If you use a password manager (or plan to), it’s important to understand how it works and how to optimize your overall security. Since 2008, LastPass has been one of the most popular and trusted password management platforms on the internet. And, until late 2022, the service had provided security and peace of mind to more than 25 million users – at least until LastPass was hacked twice within just four months (once in August 2022 and again in November 2022.)
LastPass experienced its latest “security incident” in November of 2022—the details of which remained cloudy until an official announcement was made just before Christmas. In this announcement, LastPass shared that the incident was actually a massive breach that exposed the company’s encrypted password vaults and other user data to hackers.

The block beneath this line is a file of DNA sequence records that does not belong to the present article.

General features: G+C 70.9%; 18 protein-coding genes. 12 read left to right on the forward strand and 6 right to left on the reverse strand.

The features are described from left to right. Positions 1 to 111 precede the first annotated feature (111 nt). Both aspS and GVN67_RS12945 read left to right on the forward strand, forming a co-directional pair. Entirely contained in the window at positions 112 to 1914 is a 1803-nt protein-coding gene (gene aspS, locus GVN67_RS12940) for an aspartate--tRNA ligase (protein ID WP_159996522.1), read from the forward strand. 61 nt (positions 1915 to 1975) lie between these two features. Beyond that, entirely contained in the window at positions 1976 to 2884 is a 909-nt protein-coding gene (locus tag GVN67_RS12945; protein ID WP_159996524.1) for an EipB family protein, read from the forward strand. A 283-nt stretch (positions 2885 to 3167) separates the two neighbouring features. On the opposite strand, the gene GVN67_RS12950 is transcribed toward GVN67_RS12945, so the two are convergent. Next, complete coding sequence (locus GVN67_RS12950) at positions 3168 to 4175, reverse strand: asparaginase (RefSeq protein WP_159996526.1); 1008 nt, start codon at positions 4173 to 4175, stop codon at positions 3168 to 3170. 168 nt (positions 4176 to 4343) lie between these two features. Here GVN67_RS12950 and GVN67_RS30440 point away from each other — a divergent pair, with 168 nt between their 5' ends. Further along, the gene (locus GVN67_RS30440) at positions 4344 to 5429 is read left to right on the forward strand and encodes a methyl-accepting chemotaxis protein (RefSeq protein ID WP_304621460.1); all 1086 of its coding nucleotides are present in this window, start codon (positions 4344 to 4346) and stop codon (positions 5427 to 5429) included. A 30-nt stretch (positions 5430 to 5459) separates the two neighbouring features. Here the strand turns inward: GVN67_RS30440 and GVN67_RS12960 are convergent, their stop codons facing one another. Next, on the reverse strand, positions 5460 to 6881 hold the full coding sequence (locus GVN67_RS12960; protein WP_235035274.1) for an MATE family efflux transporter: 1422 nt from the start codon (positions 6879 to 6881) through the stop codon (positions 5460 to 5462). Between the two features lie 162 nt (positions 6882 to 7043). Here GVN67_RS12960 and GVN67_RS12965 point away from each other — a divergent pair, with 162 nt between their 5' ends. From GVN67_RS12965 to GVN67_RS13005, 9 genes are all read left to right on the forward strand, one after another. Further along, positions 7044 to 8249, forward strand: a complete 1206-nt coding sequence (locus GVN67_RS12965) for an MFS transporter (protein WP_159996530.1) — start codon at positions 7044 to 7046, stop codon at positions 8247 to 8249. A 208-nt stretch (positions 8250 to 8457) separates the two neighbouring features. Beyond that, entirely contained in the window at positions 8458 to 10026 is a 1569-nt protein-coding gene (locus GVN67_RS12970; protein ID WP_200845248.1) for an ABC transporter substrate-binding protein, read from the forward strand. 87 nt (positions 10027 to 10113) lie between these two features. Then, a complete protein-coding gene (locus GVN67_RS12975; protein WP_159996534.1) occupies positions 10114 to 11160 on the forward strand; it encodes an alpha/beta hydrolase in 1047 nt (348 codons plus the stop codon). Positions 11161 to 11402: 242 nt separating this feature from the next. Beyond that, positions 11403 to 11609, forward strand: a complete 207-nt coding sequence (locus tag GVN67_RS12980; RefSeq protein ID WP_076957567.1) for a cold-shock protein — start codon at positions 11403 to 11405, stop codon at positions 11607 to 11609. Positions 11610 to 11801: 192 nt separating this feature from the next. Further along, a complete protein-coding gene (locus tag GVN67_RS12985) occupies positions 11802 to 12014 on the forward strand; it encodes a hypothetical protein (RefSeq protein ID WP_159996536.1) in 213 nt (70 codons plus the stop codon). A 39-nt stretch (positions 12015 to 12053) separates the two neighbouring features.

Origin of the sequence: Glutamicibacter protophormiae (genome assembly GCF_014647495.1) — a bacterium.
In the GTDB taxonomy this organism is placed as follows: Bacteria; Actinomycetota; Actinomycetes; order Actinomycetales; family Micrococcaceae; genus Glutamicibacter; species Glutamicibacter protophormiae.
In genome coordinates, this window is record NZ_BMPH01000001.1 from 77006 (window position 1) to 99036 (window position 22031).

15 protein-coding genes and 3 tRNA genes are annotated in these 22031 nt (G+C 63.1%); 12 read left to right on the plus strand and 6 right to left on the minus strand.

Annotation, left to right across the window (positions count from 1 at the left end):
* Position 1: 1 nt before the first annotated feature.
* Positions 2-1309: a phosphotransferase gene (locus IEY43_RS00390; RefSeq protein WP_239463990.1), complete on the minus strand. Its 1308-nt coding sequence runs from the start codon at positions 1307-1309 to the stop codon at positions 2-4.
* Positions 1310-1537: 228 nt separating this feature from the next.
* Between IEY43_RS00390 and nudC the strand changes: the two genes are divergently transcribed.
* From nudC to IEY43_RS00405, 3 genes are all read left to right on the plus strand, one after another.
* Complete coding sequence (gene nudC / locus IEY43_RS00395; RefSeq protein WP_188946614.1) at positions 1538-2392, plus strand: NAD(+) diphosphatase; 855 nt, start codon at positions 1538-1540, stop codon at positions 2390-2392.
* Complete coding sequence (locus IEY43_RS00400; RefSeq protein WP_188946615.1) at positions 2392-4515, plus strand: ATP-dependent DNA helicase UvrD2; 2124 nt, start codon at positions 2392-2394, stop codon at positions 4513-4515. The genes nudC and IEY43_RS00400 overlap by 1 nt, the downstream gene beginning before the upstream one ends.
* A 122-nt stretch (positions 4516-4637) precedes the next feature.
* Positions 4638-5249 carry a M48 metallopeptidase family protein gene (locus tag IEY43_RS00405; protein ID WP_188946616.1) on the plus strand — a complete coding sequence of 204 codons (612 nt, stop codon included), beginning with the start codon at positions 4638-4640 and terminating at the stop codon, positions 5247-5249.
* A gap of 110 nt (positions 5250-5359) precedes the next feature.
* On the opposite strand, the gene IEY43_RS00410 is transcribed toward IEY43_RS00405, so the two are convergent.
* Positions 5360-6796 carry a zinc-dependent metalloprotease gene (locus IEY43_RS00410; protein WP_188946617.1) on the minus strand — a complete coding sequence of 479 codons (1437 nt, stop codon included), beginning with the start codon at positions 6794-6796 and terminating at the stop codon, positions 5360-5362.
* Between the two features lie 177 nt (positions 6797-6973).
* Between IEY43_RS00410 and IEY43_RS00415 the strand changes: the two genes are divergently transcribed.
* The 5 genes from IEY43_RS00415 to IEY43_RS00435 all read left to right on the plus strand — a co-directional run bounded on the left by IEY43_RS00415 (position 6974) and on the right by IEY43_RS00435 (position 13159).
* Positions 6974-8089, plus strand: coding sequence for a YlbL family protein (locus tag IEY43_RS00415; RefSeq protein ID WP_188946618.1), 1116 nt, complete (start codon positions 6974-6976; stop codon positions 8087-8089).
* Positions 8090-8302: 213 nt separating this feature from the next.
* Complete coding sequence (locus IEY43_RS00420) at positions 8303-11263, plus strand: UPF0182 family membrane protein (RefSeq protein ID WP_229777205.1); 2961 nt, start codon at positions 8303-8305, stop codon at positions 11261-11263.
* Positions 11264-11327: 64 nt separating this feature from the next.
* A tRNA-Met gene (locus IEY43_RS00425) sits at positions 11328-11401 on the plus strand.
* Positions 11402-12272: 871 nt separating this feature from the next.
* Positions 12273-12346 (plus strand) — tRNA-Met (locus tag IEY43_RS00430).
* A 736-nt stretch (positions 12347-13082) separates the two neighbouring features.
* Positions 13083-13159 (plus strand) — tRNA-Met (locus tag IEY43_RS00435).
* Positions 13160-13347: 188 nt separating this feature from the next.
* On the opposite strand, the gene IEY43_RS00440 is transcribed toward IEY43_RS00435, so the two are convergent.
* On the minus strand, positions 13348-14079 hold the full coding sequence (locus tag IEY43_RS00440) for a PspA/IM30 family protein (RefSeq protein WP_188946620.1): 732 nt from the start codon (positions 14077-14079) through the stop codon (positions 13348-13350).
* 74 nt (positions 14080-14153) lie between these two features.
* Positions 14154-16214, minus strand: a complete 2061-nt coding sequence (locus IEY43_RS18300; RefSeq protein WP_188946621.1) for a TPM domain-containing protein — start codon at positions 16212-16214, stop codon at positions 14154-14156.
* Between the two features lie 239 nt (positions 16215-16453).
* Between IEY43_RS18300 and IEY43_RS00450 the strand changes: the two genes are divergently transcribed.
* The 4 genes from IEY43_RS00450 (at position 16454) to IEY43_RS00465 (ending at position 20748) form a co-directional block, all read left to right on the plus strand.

Not surprisingly, security professionals around the globe are now suggesting that if you still use LastPass, you ditch your membership and take actions to secure your online accounts – as soon as possible. The situation has led many to doubt the security and trustworthiness of password managers—though some argue that they’re still much safer than the alternative.
If you’ve been considering a switch to a password manager service, there are some things you need to know to help make an informed and confident decision for your business.
1. What is a Password Manager and How Do They Vary?
You should begin with an understanding of what a password manager is and how this kind of service works. Essentially, a password manager is a program that stores your passwords in a secure, third-party location. From there, you receive a single “master password” that you can use to log into any of your accounts from a synced device (smartphone, tablet, computer, etc.). This allows you to create strong, separate passwords for each of your online accounts without the hassle of having to remember them yourself.